With respect to property physically located within Russian territory there can be no doubt that the decree of confiscation was effective to transfer title, and that after recognition of the Soviet government by the executive branch of our own government, the courts of this country must enforce titles and rights valid according to Russian law with respect to such property. Oetjen v. Central Leather Co., 246 U.S. 297, 38 S. Ct. 309, 62 L. Ed. 726; Luther v. Sagor, L.R. 1921, 3 K.B. 532. Mr. Justice Clarke quoted the doctrine in the following words in the Oetjen opinion, 246 U.S. 297, at page 303, 38 S. Ct. 309, 62 L.Ed. 726: "Every sovereign State is bound to respect the independence of every other sovereign State, and the courts of one country will not sit in judgment on the acts of the government of another done within its own territory. Redress of grievances by reason of such acts must be obtained through the means open to be availed of by sovereign powers as between themselves." But the doctrine is otherwise with respect to property outside its own territory, which a foreign state attempts to confiscate. Laws of foreign governments have extraterritorial effect only by comity and the public policy of the forum determines whether its courts will give effect to foreign legislation. It is very clear that it is contrary to the public policy of the state of New York to enforce confiscatory decrees with respect to property located here at the date of the decree. Vladikavkazsky Ry. Co. v. New York Trust Co., 263 N.Y. 369, 378, 189 N.E. 456, 91 A. L.R. 1426; see, also, N.Y.Sess.Laws 1936, c. 917, adding Civil Practice Act, § 977-b. The same general principle is recognized in Baglin v. Cusenier Co., 221 U.S. 580, 596, 31 S. Ct. 669, 55 L. Ed. 863. Also in England. Lecouturier v. Rey., L.R.1910 A.C. 262, 265. This is likewise the view prevailing in most of the European countries. See authorities collected in 39 Yale L.J. 1130, 1153 et seq.

The question then becomes whether the metal works' credit with August Belmont, the defendant's testator, was property within Russia or within New York. According to the maxim, "Mobilia sequuntur personam," the plaintiff argues that the situs of a debt is the domicil of the creditor. Blodgett *544 v. Silberman, 277 U.S. 1, 9, 48 S.Ct 410, 72 L. Ed. 749. But that maxim is not of universal application. In Security Savings Bank v. California, 263 U.S. 282, 285, 44 S. Ct. 108, 110, 68 L. Ed. 301, 31 A.L.R. 391, the court said: "Over this intangible property [money on deposit] the state has the same dominion that it has over tangible property." Similarly in Russian Bank for Foreign Exchange, L.R.1933 Ch.Div. 745, 767, in speaking of a debt payable in London, Lord Maugham stated that: "Its locality must be taken to be the place where the debt was in the ordinary course recoverable." To the same effect is In re Houdayer's Estate, 150 N.Y. 37, 40, 44 N.E. 718, 34 L.R.A. 235, 55 Am.St.Rep. 642. Compare, also, American Law Institute, Restatement, Conflict of Laws, §§ 213, 258, 300-310. When suit is brought in New York to collect a debt, its courts certainly have power to determine to whom the debt is owed. They have expressly refused to recognize the Russian government's title to such a debt based on the confiscatory decree in question. Vladikavkazsky Ry. Co. v. New York Trust Co., 263 N.Y. 369, 189 N.E. 456, 91 A.L.R. 1426. The distinction between a debt payable here and one payable in Russia is pointed out in Dougherty v. Equitable Life Assur. Soc., 266 N.Y. 71, 88, 193 N.E. 897.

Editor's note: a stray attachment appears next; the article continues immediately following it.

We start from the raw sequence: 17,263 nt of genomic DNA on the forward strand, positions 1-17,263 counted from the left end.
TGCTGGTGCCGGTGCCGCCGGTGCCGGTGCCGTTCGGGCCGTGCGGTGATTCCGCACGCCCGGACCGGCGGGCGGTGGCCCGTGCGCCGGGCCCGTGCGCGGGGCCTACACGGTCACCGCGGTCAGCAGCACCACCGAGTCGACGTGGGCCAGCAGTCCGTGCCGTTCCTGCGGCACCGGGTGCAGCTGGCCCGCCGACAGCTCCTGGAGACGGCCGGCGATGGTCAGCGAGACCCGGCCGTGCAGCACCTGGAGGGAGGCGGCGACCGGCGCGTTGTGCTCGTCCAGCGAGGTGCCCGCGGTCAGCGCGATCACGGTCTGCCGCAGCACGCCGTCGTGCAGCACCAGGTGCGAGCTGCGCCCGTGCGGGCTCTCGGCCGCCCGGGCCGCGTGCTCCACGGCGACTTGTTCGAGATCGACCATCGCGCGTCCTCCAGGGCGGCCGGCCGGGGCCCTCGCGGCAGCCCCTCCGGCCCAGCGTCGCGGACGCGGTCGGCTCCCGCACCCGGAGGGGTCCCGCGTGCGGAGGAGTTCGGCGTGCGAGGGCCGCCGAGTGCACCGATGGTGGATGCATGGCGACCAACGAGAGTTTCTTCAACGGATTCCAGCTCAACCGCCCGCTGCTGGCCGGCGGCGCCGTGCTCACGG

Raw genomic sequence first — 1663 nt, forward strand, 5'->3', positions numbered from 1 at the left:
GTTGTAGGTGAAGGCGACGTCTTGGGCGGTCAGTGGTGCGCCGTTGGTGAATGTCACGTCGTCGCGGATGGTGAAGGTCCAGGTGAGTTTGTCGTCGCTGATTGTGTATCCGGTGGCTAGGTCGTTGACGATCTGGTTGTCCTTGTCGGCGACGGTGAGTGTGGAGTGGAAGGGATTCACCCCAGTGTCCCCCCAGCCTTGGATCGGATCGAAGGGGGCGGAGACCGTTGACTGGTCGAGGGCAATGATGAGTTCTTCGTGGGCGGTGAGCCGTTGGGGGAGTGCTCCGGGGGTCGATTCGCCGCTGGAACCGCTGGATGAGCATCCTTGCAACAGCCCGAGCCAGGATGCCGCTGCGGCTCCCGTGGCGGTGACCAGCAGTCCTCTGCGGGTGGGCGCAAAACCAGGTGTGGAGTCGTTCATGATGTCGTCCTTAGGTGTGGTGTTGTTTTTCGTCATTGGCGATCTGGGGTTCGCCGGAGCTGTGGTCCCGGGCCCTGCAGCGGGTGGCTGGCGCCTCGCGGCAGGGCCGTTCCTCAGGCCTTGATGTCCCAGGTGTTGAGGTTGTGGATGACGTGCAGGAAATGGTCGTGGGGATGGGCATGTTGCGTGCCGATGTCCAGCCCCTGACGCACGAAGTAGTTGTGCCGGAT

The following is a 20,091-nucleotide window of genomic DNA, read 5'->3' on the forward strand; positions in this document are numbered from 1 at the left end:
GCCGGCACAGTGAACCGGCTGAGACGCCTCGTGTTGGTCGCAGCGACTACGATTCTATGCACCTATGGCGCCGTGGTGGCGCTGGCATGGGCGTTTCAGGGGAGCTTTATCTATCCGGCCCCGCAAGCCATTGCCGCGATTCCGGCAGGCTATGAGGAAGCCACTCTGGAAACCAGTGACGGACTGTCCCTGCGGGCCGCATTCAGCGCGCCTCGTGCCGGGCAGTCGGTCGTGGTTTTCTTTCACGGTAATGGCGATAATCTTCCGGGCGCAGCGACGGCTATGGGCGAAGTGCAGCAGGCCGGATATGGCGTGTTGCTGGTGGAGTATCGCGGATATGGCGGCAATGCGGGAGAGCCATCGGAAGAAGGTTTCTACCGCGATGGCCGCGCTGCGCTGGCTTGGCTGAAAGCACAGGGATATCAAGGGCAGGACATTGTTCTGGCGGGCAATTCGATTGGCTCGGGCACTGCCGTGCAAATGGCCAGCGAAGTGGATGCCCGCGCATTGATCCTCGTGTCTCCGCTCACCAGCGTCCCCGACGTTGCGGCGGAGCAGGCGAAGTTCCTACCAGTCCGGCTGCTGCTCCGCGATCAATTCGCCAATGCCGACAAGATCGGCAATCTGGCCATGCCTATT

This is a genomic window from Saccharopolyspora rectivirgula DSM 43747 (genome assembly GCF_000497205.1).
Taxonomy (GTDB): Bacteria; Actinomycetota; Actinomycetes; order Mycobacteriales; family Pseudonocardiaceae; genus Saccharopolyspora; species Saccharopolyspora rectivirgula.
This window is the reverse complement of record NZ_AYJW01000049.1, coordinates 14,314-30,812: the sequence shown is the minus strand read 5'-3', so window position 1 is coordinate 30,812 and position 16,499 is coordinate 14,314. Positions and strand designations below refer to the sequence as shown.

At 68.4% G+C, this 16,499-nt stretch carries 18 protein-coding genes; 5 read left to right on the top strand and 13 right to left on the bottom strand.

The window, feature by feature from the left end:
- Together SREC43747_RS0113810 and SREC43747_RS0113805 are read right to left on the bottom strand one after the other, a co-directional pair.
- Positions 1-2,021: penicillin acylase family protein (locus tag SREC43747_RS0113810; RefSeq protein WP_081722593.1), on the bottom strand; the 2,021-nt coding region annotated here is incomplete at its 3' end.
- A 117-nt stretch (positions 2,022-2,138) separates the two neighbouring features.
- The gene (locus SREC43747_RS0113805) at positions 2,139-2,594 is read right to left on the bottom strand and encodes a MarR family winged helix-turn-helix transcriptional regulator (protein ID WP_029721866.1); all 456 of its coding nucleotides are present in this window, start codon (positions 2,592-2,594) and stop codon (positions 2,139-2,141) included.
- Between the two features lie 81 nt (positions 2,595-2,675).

Finally, it is urged that recognition of the Soviet government by the United States, acceptance of the assignment, and institution of the present suit demonstrate that the public policy of the United States is not opposed to enforcement of the confiscatory decree. Recognition permits Russia to resort to our courts and have its rights judged by the same principles as apply to other litigants. It expresses no policy as to what those principles are. Nor can the assignment and the bringing of suit give the assignee any greater right than the assignor had. United States v. Buford, 3 Pet. 12, 30, 7 L. Ed. 585. Confiscation of property within the United States is precluded by the Fifth Amendment to the Constitution. Russian Volunteer Fleet v. United States, 282 U.S. 481, 51 S. Ct. 229, 75 L. Ed. 473. If the public policy of the United States is material, it would seem clearly adverse to a claim based on the Russian decree. But in our opinion it is the policy of New York which this court is to apply. The question is whether the plaintiff's assignor had an enforcible right as successor to the Russian corporation after its nationalization. This is really a question of title and state law, not federal law, governs the matter of title. Under the state law as declared by very recent legislation (N.Y.Sess.Laws, 1936, c. 917, adding Civil Practice Act, § 977-b), the title of the confiscating government is not to be recognized at least until after the expiration of the period within which creditors or stockholders may claim it. Whether the Russian government or its assignee may thereafter sue, if no such claim has been made, is not now before us; but affirmance of the judgment should be, and is hereby declared to be, without prejudice to such an action in that event.

Judgment affirmed.

MANTON, Circuit Judge (dissenting).

I dissent. See dissenting opinion in United States v. Bank of New York & Trust Co. (C.C.A.) 77 F.(2d) 866.